Lithuania - the Forgotten War Spoil
BREAD and good faith are in short supply in Moscow these days, and the only thing cheap is talk. After several weeks of consultations, talks between Lithuania and the Kremlin show no signs of movement. The impasse arises from each side's fundamental concept of one another. Lithuania sees itself as a separate state trying to make compromise with a dangerous neighbor. The Kremlin sees Lithuania not as a neighbor, but as a useful possession, and is trying to hang on. Whereas Lithuanian negotiators speak to issues, Moscow speaks of control.
``It is not a matter of the Lithuanian negotiators' unwillingness to compromise on our independence,'' explained Algirdas Saudargas, Lithuanian foreign minister, ``We can not, by law, bargain that away. Every other issue is open for debate and adjustment. We have come to solve problems caused by 50 years of occupation. The Soviets have come to force us back into the Soviet Union.''
In fact, the Soviet opinion is far stronger than the Lithuanian foreign minister suggests. The Kremlin refuses to accept that Lithuania ever left the USSR. Whether they are successful or not in battering them into signing the new federation agreement is secondary. Gorbachev's spokesman, Prime Minister Nicolai Ryzhkov, chairman of the Kremlin delegation, expressed the Soviet stand with rancor following the last general meeting (10/21): Lithuania is a Soviet Republic, must obey the Soviet constitution, send its boys to the Soviet Army and contribute to the Soviet economy.
According to Lithuanian President Vytautas Landsbergis, the talks are a test for the Kremlin. ``They look at us as war spoil. We will now see if the Soviets are genuine in their rejection of World War II expansionism, or if they are trying to fool the world again,'' he said.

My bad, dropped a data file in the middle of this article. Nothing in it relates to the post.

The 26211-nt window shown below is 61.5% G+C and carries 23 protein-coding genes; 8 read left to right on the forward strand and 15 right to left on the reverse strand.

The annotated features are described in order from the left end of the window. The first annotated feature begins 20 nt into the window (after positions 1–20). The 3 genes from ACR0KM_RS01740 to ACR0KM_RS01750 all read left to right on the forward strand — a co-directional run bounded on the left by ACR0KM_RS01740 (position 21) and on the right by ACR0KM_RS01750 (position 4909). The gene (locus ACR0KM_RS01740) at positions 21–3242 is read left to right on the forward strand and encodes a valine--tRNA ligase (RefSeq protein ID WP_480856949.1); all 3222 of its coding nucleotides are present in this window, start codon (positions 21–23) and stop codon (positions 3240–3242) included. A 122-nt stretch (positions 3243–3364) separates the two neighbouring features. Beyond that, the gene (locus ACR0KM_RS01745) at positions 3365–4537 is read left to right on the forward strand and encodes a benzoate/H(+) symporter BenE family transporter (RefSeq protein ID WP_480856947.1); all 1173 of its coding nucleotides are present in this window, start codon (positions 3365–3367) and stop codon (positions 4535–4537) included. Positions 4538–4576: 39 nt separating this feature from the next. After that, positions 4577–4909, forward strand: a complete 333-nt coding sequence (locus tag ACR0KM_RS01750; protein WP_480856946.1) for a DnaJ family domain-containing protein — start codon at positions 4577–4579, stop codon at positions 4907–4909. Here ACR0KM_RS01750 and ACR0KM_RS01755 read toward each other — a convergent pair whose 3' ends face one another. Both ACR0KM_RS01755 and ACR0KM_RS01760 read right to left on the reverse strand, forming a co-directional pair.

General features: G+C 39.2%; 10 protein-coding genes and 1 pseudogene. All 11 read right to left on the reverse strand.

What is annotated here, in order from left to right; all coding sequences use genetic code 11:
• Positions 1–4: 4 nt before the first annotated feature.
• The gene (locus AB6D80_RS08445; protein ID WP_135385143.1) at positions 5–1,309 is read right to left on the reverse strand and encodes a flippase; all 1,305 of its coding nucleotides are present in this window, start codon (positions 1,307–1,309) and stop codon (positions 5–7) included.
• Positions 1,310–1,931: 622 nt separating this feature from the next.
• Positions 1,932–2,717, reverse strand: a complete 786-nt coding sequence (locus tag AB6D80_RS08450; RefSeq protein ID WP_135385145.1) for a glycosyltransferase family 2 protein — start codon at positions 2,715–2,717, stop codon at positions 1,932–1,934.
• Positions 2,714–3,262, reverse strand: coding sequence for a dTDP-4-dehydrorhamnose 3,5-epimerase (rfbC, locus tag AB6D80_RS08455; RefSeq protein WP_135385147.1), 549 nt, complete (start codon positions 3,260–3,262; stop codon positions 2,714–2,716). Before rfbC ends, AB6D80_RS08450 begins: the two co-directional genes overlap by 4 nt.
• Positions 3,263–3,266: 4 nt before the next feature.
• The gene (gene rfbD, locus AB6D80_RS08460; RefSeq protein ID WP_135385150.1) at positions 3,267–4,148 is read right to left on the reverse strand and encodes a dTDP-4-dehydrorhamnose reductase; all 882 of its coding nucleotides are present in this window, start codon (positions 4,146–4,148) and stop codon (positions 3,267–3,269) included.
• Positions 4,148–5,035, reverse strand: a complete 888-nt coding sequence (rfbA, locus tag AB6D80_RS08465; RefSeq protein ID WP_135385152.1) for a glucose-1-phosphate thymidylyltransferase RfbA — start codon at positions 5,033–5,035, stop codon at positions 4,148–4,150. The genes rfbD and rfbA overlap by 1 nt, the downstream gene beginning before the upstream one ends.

And testing they are. Despite a commitment not to interfere in Lithuania's economy during the negotiations, Mr. Ryzhkov decreed last week (10/26) that all union enterprises in Lithuania belong to the USSR. The Soviets plan to reorganize ownership of the industries - which comprise the majority of Lithuania's manufacturing base - and sell half the shares to the workers and keep the other half for Moscow. The Lithuanian parliament rejected the decree.
Moscow has insisted that the preliminary talks constitute formal negotiations. This would trigger a moratorium on some Lithuanian laws passed after its independence declaration last March. The Lithuanians have dismissed Moscow's assertion.
Recently the Soviets demanded that the Communist Party and Polish nationals living in Lithuania have observer status during the negotiations. Although the Kremlin aim was to stall the talks, their suggestion of outside intervention might have unwittingly shown how to break the stalemate.
The UN or the Helsinki International Committee could become involved in the negotiations to ensure that they proceed under international law, not Soviet whim. US insistence on such a bargaining model would be consistent with its non-recognition of the Baltic annexation by the Soviets and would fit tidily into Washington's predicted harder line on Lithuanian independence.
In this kind of international forum, the Lithuanian question would appear in its historical perspective as an unresolved consequence of World War II as opposed to an internal Soviet affair. The logical extension of German unification is the restoration of Baltic independence.
It would also lessen Gorbachev's personal liability for Lithuania and allow him to sneak away smiling with washed hands and a clean Nobel Peace Prize.
Unless the West presses for this kind of outside mediation, slow economic strangulation, a second blockade, or military action by the Soviets in Lithuania is inevitable. Patience invites disaster.
Paul Goble, a US State Department adviser on Baltic affairs, forecasts that the US will follow the lead of Eastern Europe in recognizing Lithuania. Mr. Goble's intentions are noble but his sequence is backwards. It is Eastern Europe who is waiting for the lead of the US.
If much of the world is afflicted with Gorbymania, Eastern Europe has an unmentioned case of Gorbyphobia. Gorbachev's army still occupies their nations. They will not confront him and risk a delay in the Red Army's retreat.
While the world's darling was out scrounging billions in aid last week, the US denied Lithuania's $10 million to buy medical supplies which somehow never arrived from Moscow. If the US cannot reach into its pocket to help Lithuania, a glance into its conscience is now appropriate.
The upcoming Conference on Security and Cooperation in Europe in Paris gives an opportunity for a Western full court press on the Soviets to deal squarely with Lithuania. Anything less will schedule a repeat performance of last spring this winter.